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Sicilian anti-mafia police make arrests over wind farm corruption  

Credit:  15 February 2013 by James Quilter, windpowermonthly.com ~~

Italian police in Sicily have made five arrests, including a town mayor, following an investigation into work commissioned for two Iberdrola-owned wind farms near Messina.

According to reports, the arrests were made at the request of the Anti-Mafia Directorate regarding the development of the 64.6MW Nebrodi and 47MW Alcantara-Peloritani wind farms. The projects came online last year.

The charges include allegations that permits were held up to force the developer to use preferred suppliers and a failure to implement the criteria set out by the developer. Additionally, it is believed the materials were of a poor quality.

The Nebrodi wind farm consists of 76 Gamesa G52-850kW wind turbines. According to Windpower Intelligence, Iberdrola partnered with Italian company Api Nova Energy, part of Grupo Empresarial, to build the project. It said Alcantara was developed by Societa Energie Rinnovabili, which is 50% owned by Iberdrola.

This is not the first time Italian anti-mafia police have made arrests related to wind power development.

There is an ongoing investigation into mafia involvement in the 96MW Isola Capo Rizzutto wind farm in the southern Italian region of Calabria.

The wind farm – one of Italy’s largest – continues to be operated by a court-ordered administrator after being confiscated by judicial authorities last July, an arrangement that could potentially last for years.

Investigators believe the Arena clan, part of the Calabrian ’Ndrangheta criminal association, invested in the wind farm through the use of shell companies and frontmen.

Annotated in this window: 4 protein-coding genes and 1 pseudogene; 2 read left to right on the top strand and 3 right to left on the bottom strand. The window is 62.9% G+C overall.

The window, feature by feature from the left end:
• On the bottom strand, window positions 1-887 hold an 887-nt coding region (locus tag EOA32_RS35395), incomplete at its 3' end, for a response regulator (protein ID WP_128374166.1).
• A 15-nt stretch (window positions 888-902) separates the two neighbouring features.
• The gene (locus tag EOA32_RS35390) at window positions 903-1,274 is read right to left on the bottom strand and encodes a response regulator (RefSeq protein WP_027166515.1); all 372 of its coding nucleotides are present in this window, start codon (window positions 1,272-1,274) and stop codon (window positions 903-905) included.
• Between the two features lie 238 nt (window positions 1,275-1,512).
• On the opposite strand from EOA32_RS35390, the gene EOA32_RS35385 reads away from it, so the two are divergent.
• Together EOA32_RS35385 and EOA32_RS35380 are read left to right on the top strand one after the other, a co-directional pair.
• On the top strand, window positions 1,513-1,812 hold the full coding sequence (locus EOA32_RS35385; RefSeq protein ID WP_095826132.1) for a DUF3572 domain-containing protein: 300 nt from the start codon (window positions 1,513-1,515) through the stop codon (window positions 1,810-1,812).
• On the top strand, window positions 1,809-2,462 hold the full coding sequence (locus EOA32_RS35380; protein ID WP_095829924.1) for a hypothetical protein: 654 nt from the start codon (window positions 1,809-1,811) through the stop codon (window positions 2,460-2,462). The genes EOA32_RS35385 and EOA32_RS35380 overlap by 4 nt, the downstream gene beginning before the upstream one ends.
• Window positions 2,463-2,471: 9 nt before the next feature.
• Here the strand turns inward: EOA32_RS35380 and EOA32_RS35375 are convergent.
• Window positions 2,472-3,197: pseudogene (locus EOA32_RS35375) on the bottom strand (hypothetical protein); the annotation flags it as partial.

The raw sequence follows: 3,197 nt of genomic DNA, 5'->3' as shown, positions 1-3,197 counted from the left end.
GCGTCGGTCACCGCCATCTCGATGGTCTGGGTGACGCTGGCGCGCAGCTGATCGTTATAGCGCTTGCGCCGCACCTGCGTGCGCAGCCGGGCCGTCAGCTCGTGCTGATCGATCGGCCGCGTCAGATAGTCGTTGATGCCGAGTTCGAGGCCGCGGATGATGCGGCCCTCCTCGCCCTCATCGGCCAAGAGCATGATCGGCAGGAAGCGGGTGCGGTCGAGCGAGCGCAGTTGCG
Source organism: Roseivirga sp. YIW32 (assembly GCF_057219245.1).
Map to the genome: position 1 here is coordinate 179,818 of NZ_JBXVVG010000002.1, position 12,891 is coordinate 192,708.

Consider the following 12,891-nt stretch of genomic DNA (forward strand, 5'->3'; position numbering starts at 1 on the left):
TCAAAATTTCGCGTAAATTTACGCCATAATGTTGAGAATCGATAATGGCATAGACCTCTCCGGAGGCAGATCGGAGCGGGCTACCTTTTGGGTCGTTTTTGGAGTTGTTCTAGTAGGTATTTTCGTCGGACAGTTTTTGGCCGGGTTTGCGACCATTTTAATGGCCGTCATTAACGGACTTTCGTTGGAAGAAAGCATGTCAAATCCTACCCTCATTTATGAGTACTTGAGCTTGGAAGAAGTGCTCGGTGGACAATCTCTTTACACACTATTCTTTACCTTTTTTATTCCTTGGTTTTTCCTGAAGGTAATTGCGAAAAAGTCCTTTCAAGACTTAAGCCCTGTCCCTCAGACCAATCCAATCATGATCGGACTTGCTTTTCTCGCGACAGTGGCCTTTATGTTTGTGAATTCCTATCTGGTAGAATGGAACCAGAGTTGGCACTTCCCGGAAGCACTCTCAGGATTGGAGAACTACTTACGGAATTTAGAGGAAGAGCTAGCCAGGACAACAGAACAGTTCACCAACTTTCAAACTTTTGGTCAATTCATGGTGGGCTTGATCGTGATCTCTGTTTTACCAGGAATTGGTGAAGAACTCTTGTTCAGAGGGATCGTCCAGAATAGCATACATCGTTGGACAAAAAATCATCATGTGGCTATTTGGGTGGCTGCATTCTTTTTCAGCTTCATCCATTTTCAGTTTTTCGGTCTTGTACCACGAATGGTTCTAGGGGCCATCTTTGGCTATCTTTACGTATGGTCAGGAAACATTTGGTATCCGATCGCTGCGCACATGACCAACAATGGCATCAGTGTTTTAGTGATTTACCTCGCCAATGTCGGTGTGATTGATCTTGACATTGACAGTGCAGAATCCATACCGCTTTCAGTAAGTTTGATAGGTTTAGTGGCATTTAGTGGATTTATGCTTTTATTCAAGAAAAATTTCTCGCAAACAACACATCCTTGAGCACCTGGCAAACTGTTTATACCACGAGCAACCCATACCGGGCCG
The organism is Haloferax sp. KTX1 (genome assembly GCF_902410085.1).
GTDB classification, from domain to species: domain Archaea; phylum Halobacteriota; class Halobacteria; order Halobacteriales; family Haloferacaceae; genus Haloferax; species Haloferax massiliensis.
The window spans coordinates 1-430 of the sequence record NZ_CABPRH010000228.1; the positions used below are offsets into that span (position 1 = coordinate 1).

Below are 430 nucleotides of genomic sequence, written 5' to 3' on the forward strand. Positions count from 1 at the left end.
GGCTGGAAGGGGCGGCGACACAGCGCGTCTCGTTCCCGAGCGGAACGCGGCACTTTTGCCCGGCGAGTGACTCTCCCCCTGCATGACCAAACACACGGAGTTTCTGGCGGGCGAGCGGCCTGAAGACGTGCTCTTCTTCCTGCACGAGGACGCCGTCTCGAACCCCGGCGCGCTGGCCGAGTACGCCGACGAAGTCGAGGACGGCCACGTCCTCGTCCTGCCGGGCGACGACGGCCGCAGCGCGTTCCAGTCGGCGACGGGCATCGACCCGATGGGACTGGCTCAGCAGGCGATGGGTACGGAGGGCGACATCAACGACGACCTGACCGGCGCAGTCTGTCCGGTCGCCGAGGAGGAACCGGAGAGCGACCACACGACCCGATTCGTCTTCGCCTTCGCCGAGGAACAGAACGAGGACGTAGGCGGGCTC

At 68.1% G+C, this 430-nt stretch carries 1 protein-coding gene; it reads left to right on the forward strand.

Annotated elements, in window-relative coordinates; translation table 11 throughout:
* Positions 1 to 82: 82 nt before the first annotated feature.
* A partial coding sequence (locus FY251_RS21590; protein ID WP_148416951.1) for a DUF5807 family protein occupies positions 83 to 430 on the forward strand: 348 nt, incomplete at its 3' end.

In 2010, Italian environmental association Legambiente issued a report looking at illicit activities in the sector and claimed wind was relatively untainted by the mafia.

It was designed to set the record straight after months of media reports closely associated the country’s wind business with criminal activity.

Source:  15 February 2013 by James Quilter, windpowermonthly.com

This article is the work of the source indicated. Any opinions expressed in it are not necessarily those of National Wind Watch.

The copyright of this article resides with the author or publisher indicated. As part of its noncommercial effort to present the environmental, social, scientific, and economic issues of large-scale wind power development to a global audience seeking such information, National Wind Watch endeavors to observe “fair use” as provided for in section 107 of U.S. Copyright Law and similar “fair dealing” provisions of the copyright laws of other nations. Send requests to excerpt, general inquiries, and comments via e-mail.

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